S&H reps seek support of composting plan
Residents remain skeptical of facilitys safety despite changes to proposal
When representatives from S&H Logging arrived at Rolling Hills Community Church May 15 for yet another public meeting regarding their proposed facility, they carried a few new details to augment the same basic message for concerned citizens.
We have listened to you.
We dont want to be the enemy.
Were just developing our land.
Will Gehr, S&H regulator and compliance director, presented the updated plan to acquire a type 1 Department of Environmental Quality permit, which restricts composting operations to yard debris only, as opposed to the type 2 permit that allows for incidental manure to be mixed in at times. He carefully explained the procedure S&H would use to quell any dust or odors coming from the facility, and colleague David Miller said he was planning to move his own family to the area as soon as possible.
What Gehr and Miller couldnt provide, though, was exactly what residents like Tracie Tolbert continue to search for: a promise that the facility wouldnt hurt the communitys health, businesses or property values.
They cant guarantee me that my property value wont go down, said Tolbert, who lives directly across from where the facility would be located on Borland Road. Theyre not going to guarantee me that my children arent going to get sick, that Im not going to get sick, that my children arent going to get sick at school.
The S&H facility, planned at 3036 SW Borland Road in the Stafford triangle, would sit near two West Linn schools. It would process yard debris into compost, which could then be used in products sold at S&Hs retail site located across the street. It would not compost food waste such as meat scraps or other animal products.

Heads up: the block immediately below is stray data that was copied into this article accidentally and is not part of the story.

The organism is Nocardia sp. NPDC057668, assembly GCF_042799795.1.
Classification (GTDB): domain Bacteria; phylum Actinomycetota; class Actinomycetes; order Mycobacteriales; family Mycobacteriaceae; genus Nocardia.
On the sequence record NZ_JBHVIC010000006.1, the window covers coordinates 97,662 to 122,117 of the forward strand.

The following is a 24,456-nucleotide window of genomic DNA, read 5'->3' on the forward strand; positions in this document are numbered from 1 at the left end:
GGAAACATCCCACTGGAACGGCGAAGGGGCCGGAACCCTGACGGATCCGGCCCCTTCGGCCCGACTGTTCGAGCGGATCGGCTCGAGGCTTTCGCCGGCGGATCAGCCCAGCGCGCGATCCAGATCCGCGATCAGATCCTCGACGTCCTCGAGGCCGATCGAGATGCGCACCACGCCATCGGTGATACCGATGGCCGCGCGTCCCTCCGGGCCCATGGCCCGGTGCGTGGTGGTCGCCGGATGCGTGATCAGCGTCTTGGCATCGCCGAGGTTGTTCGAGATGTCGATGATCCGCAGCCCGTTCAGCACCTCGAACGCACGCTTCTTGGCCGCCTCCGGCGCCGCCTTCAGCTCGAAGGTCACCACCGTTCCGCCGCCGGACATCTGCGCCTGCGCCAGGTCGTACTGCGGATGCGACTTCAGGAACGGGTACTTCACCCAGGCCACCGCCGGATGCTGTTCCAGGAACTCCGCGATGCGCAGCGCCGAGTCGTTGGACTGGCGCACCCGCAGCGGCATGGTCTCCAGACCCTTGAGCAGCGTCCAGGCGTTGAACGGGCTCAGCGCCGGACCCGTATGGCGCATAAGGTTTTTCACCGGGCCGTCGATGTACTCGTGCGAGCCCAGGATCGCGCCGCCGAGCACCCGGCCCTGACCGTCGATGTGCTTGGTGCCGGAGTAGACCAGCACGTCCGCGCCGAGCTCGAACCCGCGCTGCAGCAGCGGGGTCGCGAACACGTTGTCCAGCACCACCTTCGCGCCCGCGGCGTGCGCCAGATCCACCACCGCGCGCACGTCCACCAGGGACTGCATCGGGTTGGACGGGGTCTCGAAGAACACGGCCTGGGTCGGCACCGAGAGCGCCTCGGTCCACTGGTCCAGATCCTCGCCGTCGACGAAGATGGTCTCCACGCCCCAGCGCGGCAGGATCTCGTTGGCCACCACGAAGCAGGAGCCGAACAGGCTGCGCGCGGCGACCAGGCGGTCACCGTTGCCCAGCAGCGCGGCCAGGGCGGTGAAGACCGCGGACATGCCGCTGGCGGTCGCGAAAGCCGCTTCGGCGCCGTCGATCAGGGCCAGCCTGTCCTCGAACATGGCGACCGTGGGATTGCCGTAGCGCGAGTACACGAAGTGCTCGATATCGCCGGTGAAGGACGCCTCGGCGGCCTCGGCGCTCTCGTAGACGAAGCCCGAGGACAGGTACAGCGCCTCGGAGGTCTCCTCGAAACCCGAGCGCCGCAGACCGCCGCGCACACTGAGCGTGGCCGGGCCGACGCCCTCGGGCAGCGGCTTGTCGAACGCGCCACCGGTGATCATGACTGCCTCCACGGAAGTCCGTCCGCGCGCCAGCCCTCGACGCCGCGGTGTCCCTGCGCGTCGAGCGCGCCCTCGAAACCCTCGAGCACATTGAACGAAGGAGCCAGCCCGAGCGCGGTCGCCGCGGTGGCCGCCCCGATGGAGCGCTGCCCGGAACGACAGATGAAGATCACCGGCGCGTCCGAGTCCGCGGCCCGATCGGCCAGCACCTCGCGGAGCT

While the county approved the project in February, S&H still must obtain additional permits from the Oregon Department of Environmental Quality.
Gehr acknowledged during his presentation that Stafford is not an industrial area, and ideally there would be a buffer of at least 2,000 feet between the composting facility and other properties like schools and homes as opposed to the 400 feet between the northernmost area of the facility and Athey Creek Middle Schools soccer field.
If it were up to S&H, Gehr said, the facility would have remained in its current Clackamas location, but Clackamas County had other ideas and declined to extend its lease.
Yet Gehr also stressed that plans had changed since a DEQ hearing on April 16. The facility would compost only yard debris now no food waste or manure at all using proven methods to keep both odors and dust at a minimum.
Residents were skeptical of the latter claim.
Its hard for me to stand here and believe what youre telling us, said one woman, who wished not to be named. Its not the smell, its what its carrying. Ten percent of those kids have asthma; we know that statistically. Youre going to be impacting them.
If you were a good neighbor, you wouldnt build it.
Gehr countered that what were doing is not so new that its experimental, and said after the meeting hes particularly confident about reducing the health risks associated with dust.
Its the dust that can affect peoples health, and thats easier to mitigate, Gehr said. Our composting methods will virtually guarantee that there wont be dust.
S&H representatives recently met with the West Linn-Wilsonville School District. The West Linn-Wilsonville School Board has openly opposed the facilitys construction, but Gehr said the meeting was productive.
The objective was really to get face-to-face and address their concerns squarely, Gehr said. What I can say is both sides felt that were establishing a better path for communication.
Debate surrounding the facility has also spread to Salem, where Rep. Julie Parrish, R-West Linn, is pushing a bill amendment that would prohibit the construction of any compost disposal site within 1,500 feet of a school.
There are no further DEQ meetings scheduled at this time. If DEQ decides to draft a permit for the facility, a public hearing would follow within 30 days. Gehr estimated the next DEQ public gathering will take place in two or three months.Add a comment